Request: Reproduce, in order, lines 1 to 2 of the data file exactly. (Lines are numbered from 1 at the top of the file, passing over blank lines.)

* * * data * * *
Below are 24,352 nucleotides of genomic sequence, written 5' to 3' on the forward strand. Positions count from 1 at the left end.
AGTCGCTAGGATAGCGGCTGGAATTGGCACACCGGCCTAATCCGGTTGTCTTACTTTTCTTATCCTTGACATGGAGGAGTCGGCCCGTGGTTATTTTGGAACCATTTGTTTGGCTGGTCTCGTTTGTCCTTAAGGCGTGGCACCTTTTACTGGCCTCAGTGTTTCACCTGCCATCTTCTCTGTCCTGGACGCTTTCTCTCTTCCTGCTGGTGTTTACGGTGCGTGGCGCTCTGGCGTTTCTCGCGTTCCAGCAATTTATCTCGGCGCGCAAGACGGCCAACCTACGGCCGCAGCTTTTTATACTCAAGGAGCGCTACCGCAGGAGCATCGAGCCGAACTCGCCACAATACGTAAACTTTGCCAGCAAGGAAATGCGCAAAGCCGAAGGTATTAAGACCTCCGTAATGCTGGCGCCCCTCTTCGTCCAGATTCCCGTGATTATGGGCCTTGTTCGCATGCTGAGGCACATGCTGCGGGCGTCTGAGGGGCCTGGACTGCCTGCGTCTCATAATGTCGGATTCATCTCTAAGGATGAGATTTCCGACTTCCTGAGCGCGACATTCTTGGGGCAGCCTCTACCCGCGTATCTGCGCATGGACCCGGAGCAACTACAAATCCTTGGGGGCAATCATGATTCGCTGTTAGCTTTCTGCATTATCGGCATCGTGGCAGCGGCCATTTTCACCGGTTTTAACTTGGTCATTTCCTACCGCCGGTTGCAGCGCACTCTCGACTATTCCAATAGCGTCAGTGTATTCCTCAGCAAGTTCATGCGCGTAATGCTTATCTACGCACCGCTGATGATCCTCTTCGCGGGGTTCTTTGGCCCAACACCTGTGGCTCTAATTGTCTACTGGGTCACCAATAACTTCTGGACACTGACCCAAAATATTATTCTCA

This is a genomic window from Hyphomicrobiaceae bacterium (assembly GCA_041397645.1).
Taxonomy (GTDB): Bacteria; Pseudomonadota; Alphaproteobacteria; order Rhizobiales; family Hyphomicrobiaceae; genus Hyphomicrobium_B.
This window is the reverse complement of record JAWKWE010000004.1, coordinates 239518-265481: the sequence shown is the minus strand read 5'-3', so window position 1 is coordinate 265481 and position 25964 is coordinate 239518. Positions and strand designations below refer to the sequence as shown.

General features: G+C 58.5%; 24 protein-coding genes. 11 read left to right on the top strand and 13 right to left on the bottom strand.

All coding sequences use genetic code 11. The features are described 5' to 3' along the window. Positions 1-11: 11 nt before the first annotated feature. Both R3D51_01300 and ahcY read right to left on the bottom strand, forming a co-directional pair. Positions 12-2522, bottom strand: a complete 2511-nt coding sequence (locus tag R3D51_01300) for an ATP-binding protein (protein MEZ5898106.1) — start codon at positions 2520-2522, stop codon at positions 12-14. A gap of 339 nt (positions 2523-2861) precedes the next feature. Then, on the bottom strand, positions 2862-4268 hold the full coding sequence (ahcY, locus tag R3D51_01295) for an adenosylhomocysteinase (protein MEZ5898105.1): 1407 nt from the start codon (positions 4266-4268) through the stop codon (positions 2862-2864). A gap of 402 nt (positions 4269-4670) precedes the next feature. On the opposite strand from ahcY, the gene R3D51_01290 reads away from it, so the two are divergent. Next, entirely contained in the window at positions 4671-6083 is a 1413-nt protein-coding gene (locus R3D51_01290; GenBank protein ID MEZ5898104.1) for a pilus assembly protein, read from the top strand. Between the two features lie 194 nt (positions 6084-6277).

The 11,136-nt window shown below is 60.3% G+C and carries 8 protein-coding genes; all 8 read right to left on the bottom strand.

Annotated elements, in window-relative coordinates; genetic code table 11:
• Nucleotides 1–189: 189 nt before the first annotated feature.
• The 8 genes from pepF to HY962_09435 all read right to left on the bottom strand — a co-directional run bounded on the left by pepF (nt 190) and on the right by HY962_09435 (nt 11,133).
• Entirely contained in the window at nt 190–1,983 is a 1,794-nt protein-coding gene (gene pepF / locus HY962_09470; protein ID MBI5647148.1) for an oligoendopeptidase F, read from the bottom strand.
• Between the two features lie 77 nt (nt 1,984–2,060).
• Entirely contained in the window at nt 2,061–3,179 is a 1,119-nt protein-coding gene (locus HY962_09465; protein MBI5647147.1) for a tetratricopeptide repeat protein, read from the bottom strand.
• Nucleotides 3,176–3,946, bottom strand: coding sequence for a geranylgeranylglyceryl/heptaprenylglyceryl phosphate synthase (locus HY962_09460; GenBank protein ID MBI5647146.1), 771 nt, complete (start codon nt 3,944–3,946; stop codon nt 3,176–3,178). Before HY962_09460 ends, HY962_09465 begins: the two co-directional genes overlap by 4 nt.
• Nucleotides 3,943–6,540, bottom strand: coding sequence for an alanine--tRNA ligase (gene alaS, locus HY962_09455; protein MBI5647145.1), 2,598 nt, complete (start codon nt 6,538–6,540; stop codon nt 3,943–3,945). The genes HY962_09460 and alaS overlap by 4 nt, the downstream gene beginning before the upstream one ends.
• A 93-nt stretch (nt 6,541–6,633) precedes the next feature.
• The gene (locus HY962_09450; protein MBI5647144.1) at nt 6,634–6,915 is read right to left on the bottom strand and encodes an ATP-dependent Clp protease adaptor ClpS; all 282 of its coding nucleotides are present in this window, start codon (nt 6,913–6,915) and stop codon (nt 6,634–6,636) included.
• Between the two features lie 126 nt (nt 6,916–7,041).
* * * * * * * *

Below are 24,352 nucleotides of genomic sequence, written 5' to 3' on the forward strand. Positions count from 1 at the left end.
AGTCGCTAGGATAGCGGCTGGAATTGGCACACCGGCCTAATCCGGTTGTCTTACTTTTCTTATCCTTGACATGGAGGAGTCGGCCCGTGGTTATTTTGGAACCATTTGTTTGGCTGGTCTCGTTTGTCCTTAAGGCGTGGCACCTTTTACTGGCCTCAGTGTTTCACCTGCCATCTTCTCTGTCCTGGACGCTTTCTCTCTTCCTGCTGGTGTTTACGGTGCGTGGCGCTCTGGCGTTTCTCGCGTTCCAGCAATTTATCTCGGCGCGCAAGACGGCCAACCTACGGCCGCAGCTTTTTATACTCAAGGAGCGCTACCGCAGGAGCATCGAGCCGAACTCGCCACAATACGTAAACTTTGCCAGCAAGGAAATGCGCAAAGCCGAAGGTATTAAGACCTCCGTAATGCTGGCGCCCCTCTTCGTCCAGATTCCCGTGATTATGGGCCTTGTTCGCATGCTGAGGCACATGCTGCGGGCGTCTGAGGGGCCTGGACTGCCTGCGTCTCATAATGTCGGATTCATCTCTAAGGATGAGATTTCCGACTTCCTGAGCGCGACATTCTTGGGGCAGCCTCTACCCGCGTATCTGCGCATGGACCCGGAGCAACTACAAATCCTTGGGGGCAATCATGATTCGCTGTTAGCTTTCTGCATTATCGGCATCGTGGCAGCGGCCATTTTCACCGGTTTTAACTTGGTCATTTCCTACCGCCGGTTGCAGCGCACTCTCGACTATTCCAATAGCGTCAGTGTATTCCTCAGCAAGTTCATGCGCGTAATGCTTATCTACGCACCGCTGATGATCCTCTTCGCGGGGTTCTTTGGCCCAACACCTGTGGCTCTAATTGTCTACTGGGTCACCAATAACTTCTGGACACTGACCCAAAATATTATTCTCA